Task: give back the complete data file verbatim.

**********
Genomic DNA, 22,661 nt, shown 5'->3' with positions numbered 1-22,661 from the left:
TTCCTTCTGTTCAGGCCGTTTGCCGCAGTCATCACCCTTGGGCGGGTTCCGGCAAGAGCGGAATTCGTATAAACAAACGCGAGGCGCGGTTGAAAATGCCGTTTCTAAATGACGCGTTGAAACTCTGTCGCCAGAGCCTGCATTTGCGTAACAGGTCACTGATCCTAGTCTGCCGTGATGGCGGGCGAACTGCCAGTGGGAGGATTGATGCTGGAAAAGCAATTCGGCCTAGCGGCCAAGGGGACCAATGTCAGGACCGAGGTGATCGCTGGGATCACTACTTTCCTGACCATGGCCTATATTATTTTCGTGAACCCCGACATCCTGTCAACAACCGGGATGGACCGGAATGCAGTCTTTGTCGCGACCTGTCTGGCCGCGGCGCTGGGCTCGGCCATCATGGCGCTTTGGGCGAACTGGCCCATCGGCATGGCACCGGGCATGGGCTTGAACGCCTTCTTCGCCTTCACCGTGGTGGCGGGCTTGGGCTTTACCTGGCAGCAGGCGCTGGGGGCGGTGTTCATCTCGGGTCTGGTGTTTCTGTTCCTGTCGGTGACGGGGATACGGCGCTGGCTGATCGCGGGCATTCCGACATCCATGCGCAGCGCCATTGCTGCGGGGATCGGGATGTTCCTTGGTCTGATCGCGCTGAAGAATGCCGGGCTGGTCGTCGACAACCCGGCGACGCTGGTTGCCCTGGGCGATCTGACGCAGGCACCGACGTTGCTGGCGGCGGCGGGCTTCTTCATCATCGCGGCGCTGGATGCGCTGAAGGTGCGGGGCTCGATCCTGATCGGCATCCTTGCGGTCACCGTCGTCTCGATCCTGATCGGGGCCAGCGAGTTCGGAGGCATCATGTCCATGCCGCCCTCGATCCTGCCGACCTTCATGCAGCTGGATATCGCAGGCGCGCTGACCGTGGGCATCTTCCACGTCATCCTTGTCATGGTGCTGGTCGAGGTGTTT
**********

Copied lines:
Genomic DNA, 22,661 nt, shown 5'->3' with positions numbered 1-22,661 from the left:
TTCCTTCTGTTCAGGCCGTTTGCCGCAGTCATCACCCTTGGGCGGGTTCCGGCAAGAGCGGAATTCGTATAAACAAACGCGAGGCGCGGTTGAAAATGCCGTTTCTAAATGACGCGTTGAAACTCTGTCGCCAGAGCCTGCATTTGCGTAACAGGTCACTGATCCTAGTCTGCCGTGATGGCGGGCGAACTGCCAGTGGGAGGATTGATGCTGGAAAAGCAATTCGGCCTAGCGGCCAAGGGGACCAATGTCAGGACCGAGGTGATCGCTGGGATCACTACTTTCCTGACCATGGCCTATATTATTTTCGTGAACCCCGACATCCTGTCAACAACCGGGATGGACCGGAATGCAGTCTTTGTCGCGACCTGTCTGGCCGCGGCGCTGGGCTCGGCCATCATGGCGCTTTGGGCGAACTGGCCCATCGGCATGGCACCGGGCATGGGCTTGAACGCCTTCTTCGCCTTCACCGTGGTGGCGGGCTTGGGCTTTACCTGGCAGCAGGCGCTGGGGGCGGTGTTCATCTCGGGTCTGGTGTTTCTGTTCCTGTCGGTGACGGGGATACGGCGCTGGCTGATCGCGGGCATTCCGACATCCATGCGCAGCGCCATTGCTGCGGGGATCGGGATGTTCCTTGGTCTGATCGCGCTGAAGAATGCCGGGCTGGTCGTCGACAACCCGGCGACGCTGGTTGCCCTGGGCGATCTGACGCAGGCACCGACGTTGCTGGCGGCGGCGGGCTTCTTCATCATCGCGGCGCTGGATGCGCTGAAGGTGCGGGGCTCGATCCTGATCGGCATCCTTGCGGTCACCGTCGTCTCGATCCTGATCGGGGCCAGCGAGTTCGGAGGCATCATGTCCATGCCGCCCTCGATCCTGCCGACCTTCATGCAGCTGGATATCGCAGGCGCGCTGACCGTGGGCATCTTCCACGTCATCCTTGTCATGGTGCTGGTCGAGGTGTTT